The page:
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Is your kid potty trained? Utah could make it a requirement for kindergarten

In the lead-up to potty training, parents become very familiar with the diaper aisle, as seen here at Smith’s Grocery in Provo, Feb. 9, 2024
Tilda Wilson
In the lead-up to potty training, parents become very familiar with the diaper aisle, as seen here at Smith’s Grocery in Provo, Feb. 9, 2024

Utah lawmakers are considering a bill that would require kindergarteners to be potty trained before they start school.

Republican Rep. Douglas Welton drafted HB0331 because he said he was hearing from kindergarten teachers “who are ready to quit because there are so many kids in school that are not potty trained.”

It’s not just an unpleasant task, Welton said teachers are also worried about the legal liability they could face for helping, and the time spent away from other students.

Kindergarten students who are not potty trained “would not be allowed to go to school,” Welton said.

Instead, they’d be referred to a social worker or counselor for resources. Only after being potty trained would a student be re-integrated into the classroom. That delay in learning concerns pediatric gastroenterologist Justin Wheeler. He said difficulty with potty training is a complicated problem.

“It's not from a parent’s lack of trying or a child's unwillingness to participate, but there are some children who have developed a medical condition and parents might not have identified it yet.”

They may have “had a negative experience when they're just a little kid, withheld urine or stool and ended up with a rectum that they just really can't feel when there's stool there,” he said. This means “they end up having overflowing continence or leakage of stool, even without being able to sense or tell when it's happening.”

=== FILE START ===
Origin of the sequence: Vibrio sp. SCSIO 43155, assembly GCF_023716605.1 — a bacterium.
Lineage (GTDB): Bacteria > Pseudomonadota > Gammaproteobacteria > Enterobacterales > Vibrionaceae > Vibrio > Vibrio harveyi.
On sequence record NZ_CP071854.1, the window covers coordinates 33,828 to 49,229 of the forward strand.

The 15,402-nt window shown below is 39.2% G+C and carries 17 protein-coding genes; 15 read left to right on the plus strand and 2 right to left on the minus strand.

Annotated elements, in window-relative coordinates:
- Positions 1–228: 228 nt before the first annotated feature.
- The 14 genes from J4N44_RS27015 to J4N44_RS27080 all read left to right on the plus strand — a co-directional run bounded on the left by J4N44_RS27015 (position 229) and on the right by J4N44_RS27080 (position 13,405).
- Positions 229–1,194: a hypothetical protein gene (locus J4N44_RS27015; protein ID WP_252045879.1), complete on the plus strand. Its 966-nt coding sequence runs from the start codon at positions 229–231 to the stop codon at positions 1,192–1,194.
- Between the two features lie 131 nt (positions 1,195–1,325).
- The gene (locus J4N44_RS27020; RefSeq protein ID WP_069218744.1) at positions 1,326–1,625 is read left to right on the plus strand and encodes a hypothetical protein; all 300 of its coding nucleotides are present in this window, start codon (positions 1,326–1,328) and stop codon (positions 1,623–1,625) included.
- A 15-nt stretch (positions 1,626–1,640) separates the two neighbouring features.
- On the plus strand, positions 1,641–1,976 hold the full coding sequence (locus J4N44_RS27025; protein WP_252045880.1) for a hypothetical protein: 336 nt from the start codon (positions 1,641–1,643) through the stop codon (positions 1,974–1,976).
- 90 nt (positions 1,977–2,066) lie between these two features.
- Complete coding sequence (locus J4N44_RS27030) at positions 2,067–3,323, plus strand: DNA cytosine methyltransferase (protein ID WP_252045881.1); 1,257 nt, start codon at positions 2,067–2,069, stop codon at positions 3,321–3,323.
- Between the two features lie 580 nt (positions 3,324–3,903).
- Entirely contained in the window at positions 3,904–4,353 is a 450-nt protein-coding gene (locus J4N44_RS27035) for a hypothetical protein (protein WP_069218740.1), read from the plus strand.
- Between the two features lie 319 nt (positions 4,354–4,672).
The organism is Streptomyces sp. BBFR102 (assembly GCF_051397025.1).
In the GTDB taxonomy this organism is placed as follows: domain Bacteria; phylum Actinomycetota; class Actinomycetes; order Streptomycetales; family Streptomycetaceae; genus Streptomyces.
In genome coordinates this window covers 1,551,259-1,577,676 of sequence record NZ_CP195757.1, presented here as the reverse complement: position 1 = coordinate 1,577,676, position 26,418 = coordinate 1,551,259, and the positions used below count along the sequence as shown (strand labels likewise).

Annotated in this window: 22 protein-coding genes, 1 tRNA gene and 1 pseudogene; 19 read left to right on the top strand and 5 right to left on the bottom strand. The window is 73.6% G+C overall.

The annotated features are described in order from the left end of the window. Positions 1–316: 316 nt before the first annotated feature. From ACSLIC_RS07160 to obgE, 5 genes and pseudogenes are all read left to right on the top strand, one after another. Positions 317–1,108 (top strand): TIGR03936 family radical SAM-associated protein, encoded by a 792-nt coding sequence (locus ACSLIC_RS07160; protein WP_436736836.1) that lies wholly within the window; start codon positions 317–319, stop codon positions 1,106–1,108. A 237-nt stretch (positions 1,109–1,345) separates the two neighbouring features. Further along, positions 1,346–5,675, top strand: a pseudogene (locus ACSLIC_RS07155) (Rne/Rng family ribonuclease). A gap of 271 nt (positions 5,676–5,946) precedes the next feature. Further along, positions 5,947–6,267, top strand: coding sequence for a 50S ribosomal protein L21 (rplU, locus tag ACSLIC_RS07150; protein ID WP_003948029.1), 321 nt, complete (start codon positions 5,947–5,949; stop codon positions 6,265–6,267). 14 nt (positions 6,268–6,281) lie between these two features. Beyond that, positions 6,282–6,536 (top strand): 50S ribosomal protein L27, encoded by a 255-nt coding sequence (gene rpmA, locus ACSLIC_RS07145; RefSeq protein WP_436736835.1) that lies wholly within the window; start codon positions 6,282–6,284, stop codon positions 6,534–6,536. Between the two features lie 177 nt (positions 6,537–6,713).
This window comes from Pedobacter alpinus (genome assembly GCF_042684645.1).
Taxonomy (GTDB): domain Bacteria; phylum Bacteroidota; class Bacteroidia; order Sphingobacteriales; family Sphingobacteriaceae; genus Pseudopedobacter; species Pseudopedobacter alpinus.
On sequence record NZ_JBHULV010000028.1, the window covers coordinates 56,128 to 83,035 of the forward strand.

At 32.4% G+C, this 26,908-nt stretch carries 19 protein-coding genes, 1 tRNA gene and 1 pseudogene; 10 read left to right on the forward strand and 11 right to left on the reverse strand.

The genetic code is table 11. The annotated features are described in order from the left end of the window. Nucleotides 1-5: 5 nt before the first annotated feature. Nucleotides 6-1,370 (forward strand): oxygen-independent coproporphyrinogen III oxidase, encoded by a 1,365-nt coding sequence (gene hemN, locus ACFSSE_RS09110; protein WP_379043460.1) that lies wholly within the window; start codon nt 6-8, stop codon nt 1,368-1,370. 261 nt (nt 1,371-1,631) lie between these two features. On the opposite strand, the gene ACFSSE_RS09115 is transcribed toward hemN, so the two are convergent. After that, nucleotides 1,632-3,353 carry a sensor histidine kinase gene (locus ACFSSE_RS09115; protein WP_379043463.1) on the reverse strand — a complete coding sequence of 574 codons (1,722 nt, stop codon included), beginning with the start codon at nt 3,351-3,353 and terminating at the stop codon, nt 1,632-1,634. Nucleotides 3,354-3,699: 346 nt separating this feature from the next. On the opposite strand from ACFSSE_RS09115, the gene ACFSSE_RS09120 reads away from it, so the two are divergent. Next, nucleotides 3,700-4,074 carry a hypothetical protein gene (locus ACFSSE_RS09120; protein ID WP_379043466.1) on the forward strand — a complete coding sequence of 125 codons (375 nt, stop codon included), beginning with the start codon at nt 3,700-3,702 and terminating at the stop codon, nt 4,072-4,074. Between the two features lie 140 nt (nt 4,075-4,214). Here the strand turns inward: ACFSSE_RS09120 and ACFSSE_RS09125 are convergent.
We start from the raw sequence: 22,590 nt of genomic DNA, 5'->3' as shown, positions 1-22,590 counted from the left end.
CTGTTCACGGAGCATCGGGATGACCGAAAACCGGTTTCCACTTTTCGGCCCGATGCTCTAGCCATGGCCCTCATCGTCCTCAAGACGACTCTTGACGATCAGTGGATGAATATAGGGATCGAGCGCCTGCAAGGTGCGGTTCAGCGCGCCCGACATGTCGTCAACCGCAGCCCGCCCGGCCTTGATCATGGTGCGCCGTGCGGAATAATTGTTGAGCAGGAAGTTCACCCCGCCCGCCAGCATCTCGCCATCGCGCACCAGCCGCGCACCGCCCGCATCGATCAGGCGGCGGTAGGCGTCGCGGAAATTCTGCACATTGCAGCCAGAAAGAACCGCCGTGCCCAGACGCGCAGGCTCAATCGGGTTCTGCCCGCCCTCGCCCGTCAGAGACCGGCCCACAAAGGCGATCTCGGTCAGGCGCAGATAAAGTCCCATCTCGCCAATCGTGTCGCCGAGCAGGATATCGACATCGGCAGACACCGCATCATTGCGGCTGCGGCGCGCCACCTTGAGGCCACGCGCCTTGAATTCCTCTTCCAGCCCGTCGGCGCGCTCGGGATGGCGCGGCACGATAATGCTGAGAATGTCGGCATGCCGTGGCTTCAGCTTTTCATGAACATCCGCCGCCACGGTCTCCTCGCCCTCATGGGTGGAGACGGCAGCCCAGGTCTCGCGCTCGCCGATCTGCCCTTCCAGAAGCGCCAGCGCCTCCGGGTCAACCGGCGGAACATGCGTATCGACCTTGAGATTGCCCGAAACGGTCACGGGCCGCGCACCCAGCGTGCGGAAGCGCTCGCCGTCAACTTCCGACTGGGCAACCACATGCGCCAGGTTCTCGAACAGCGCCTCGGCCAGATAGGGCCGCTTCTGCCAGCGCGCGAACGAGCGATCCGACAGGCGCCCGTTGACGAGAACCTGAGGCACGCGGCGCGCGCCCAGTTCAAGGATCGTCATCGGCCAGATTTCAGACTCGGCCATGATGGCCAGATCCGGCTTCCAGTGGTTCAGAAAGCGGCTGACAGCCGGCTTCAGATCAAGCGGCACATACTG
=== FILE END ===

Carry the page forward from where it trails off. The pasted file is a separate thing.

The bill does include some exceptions.

The first is for students with a 504 plan, which are developed with doctors and school administrators for students with disabilities that require extra support, but not specialized instruction. The second is an Individualized Education Plan, which provides similar accommodations as well as specialized instruction for a student.

“You don’t need a diagnosis specifically to have a 504 plan,” Welton said.

“You can sit down with your doctor and say ‘Hey, we have these problems and we’ve been working on this and this and this, and we've tried this,’ and they don't have to have a diagnosis to be able to say, ‘OK, well, let's get you 504 plan.”

Wheeler said getting kids who are struggling with potty training to doctors who might be able to help them solve the problem and get accommodations would be great, but he worries about kids without the resources to get access to things.

“Excluding them from school could just put them back even further on their education pathways.”

The bill was advanced by the House Education Committee on Jan. 31 and now goes to the full House for debate.

Tilda is KUER’s growth, wealth and poverty reporter in the Central Utah bureau based out of Provo.
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